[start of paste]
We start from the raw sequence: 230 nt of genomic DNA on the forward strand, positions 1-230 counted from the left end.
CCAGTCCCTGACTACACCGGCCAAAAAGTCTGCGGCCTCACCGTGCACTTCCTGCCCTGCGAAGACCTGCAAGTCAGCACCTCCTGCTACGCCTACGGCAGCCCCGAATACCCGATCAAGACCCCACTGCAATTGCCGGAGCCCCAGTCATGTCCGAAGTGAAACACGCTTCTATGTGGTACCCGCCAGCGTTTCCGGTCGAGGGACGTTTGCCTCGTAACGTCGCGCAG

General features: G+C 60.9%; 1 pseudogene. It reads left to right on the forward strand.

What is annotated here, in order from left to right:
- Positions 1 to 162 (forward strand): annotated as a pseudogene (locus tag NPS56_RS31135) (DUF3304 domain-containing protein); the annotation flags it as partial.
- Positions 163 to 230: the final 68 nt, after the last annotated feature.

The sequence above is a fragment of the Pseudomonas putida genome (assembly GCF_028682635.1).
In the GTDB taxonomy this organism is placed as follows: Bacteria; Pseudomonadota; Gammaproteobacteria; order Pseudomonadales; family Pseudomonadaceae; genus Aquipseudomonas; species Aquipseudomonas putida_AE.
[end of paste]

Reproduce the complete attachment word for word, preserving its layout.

We start from the raw sequence: 230 nt of genomic DNA on the forward strand, positions 1-230 counted from the left end.
CCAGTCCCTGACTACACCGGCCAAAAAGTCTGCGGCCTCACCGTGCACTTCCTGCCCTGCGAAGACCTGCAAGTCAGCACCTCCTGCTACGCCTACGGCAGCCCCGAATACCCGATCAAGACCCCACTGCAATTGCCGGAGCCCCAGTCATGTCCGAAGTGAAACACGCTTCTATGTGGTACCCGCCAGCGTTTCCGGTCGAGGGACGTTTGCCTCGTAACGTCGCGCAG

General features: G+C 60.9%; 1 pseudogene. It reads left to right on the forward strand.

What is annotated here, in order from left to right:
- Positions 1 to 162 (forward strand): annotated as a pseudogene (locus tag NPS56_RS31135) (DUF3304 domain-containing protein); the annotation flags it as partial.
- Positions 163 to 230: the final 68 nt, after the last annotated feature.

The sequence above is a fragment of the Pseudomonas putida genome (assembly GCF_028682635.1).
In the GTDB taxonomy this organism is placed as follows: Bacteria; Pseudomonadota; Gammaproteobacteria; order Pseudomonadales; family Pseudomonadaceae; genus Aquipseudomonas; species Aquipseudomonas putida_AE.